Hollywood's Netflix Anxiety Subsiding
Netflix, previously the bane of content owners, is now wearing a halo of approval. What changed? Netflix is now willing to part with more of its burgeoning revenue for content acquisition.
One notable example is Time Warner, whose CEO Jeff Bewkes once referred to Netflix as the Albanian army. As in: "Is the Albanian army going to take over the world?" Then Netflix paid Time Warner $200,000 per episode for 100 episodes of Nip/Tuck. Now Bewkes refers to Netflix with "fondness."
Les Moonves of CBS is even warmer. Formerly he was "trying to see what Netflix is." Now, in an earnings call quoted by The Wall Street Journal, he enthuses: "Gee, it's great to be in business with them and they are terrific."
Media executives still have concerns about Netflix. Some are distrustful of new media in general even if they're willing to accept big checks for content licensing, especially if their competitors are accepting big checks.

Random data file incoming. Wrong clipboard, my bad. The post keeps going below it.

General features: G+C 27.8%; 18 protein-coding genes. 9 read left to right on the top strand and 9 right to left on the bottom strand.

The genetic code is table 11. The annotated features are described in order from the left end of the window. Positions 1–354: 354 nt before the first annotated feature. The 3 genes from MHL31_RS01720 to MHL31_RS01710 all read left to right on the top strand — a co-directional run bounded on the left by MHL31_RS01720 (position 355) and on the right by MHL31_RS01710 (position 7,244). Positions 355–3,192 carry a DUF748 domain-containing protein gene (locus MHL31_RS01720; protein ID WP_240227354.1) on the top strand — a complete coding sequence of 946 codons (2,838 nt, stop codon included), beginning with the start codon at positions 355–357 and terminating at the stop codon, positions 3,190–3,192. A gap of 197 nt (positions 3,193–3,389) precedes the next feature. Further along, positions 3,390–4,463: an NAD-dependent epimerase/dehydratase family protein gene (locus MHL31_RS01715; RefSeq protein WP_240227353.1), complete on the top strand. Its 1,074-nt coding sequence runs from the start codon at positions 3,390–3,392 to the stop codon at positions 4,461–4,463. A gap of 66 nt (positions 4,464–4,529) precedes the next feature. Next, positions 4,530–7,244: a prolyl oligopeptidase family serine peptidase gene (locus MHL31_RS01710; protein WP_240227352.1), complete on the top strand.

Others are more concerned that the growth of streaming may lead to more "cord cutting" by cable and satellite subscribers. While both Netflix streaming and cable subscriptions are growing, Netflix is clearly in the lead, adding six million new U.S. subscribers in the past six months versus 552,000 for pay-TV operators.